Testimony of Rachael Fauss, Reinvent Albany
Before MTA Board
Regarding Transparency of Capital Plan Information
August 16, 2019
Recommendation: Release 20-Year Needs, Draft Capital Plan Now
Good afternoon, I am Rachael Fauss, Senior Research Analyst for Reinvent Albany. We advocate for more transparent and accountable state government — including for state authorities like the MTA.
I am here to speak to a value that is not highlighted in the AlixPartners Transformation Plan or “reviews” that were released last week, yet is crucially important to ensure public support for the MTA as it undergoes major reorganization changes and seeks to approve the 2020-2024 capital plan. Specifically, we have 4 areas we would like to highlight:
1. Where is the $7.3 billion that the state still owes the MTA? We understand that new commitments were announced earlier this year toward $3 billion worth of 2015-2019 projects. Yet Capital Program Oversight Committee documents from July 2019 indicate that only $979 million in receipts have come in as of June 30th.1 Discussions regarding rolling over projects from the current plan to the next also raise serious accountability concerns for these funds.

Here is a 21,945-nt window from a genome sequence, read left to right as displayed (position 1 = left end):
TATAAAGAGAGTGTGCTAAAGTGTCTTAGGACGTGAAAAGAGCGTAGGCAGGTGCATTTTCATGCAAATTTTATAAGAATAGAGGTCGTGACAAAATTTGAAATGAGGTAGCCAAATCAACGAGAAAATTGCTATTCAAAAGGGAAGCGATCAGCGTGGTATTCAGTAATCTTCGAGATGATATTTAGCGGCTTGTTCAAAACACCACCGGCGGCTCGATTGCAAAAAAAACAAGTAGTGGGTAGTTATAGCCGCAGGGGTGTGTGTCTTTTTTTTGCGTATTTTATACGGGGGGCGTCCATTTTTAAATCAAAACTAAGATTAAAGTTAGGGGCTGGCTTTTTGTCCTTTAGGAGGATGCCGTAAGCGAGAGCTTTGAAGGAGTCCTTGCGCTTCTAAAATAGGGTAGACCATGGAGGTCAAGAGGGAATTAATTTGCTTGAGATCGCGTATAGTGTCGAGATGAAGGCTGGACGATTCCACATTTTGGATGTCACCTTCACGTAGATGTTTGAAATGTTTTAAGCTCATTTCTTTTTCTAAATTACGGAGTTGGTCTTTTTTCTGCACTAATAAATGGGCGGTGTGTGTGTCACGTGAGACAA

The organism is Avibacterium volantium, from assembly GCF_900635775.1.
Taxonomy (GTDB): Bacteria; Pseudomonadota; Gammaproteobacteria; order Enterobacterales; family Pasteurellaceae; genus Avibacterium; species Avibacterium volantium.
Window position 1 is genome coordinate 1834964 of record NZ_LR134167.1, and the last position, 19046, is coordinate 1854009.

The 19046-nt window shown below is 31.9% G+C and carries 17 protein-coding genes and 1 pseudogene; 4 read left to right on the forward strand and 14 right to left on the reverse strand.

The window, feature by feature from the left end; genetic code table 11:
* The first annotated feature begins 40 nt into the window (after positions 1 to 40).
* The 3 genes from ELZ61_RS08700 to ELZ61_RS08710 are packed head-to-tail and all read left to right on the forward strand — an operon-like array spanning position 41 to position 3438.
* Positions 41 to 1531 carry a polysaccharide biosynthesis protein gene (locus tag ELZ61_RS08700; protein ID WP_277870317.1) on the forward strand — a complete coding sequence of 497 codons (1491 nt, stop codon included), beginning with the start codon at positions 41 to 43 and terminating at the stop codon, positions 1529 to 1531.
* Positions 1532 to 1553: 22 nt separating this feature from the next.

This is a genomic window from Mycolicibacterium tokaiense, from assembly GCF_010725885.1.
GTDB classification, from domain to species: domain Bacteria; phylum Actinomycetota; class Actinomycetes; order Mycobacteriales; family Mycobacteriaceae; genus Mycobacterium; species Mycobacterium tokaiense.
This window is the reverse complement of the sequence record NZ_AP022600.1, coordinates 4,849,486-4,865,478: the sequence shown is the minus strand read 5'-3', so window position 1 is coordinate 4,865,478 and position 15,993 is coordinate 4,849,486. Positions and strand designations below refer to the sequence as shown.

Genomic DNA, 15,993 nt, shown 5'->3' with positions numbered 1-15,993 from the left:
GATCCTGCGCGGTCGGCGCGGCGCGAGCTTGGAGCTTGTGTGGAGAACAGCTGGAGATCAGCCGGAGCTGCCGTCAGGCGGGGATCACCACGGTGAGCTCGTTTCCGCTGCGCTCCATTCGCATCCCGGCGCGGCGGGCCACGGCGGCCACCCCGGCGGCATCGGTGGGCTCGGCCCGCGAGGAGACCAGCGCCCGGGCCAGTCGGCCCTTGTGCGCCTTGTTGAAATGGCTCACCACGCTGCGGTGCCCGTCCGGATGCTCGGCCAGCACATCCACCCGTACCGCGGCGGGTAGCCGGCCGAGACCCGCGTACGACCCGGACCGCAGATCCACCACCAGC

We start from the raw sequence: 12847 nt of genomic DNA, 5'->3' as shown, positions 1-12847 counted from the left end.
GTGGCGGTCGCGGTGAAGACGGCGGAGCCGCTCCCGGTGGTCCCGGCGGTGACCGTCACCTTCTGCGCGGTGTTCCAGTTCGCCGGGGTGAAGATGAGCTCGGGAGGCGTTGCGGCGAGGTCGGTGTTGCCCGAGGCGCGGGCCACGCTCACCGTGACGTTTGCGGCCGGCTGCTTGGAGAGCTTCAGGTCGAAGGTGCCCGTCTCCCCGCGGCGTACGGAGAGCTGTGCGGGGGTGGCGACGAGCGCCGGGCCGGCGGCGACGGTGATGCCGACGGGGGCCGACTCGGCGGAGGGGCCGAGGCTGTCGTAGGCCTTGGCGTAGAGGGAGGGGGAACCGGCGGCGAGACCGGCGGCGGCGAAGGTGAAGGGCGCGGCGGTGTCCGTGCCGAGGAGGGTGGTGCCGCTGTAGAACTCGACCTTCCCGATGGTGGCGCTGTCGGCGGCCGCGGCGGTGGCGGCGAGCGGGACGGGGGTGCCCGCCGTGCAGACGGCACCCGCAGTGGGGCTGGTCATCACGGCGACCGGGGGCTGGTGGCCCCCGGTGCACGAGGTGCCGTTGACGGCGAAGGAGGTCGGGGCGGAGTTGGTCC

2. The 20-year needs assessment must be released now. This document has served as the foundation for understanding the MTA’s needs to bring the system to a state of good repair, as informed by your new Enterprise Asset Management system. In the last capital plan cycle, this was released in October 2013, 11 full months prior to a Board vote on a draft capital plan in September 2014.
3. The Draft Capital Plan must also be released now. We understand that the Board will vote on the plan at its September meeting. It is now August 16th, and it appears that there will be no meaningful public vetting period. The AlixPartners review of the capital plan released last week indicates that they reviewed a $5o billion draft plan. Yet the MTA Board has not seen this plan in its entirety, nor has the public or State Legislature. If a publicly-funded consultant can see this document, why can’t the public?
4. Lastly, we strongly oppose moving to a 10-year capital plan cycle, as the current 5-year cycle provides a framework for public accountability that would be lost with a longer process. 10-years is too long a window given the history of turnover in senior management, and would result in more amendments to the plan. As AlixPartners noted in their review, more amendments to plans create less accountability and makes it harder to track projects.
Thank you for your time.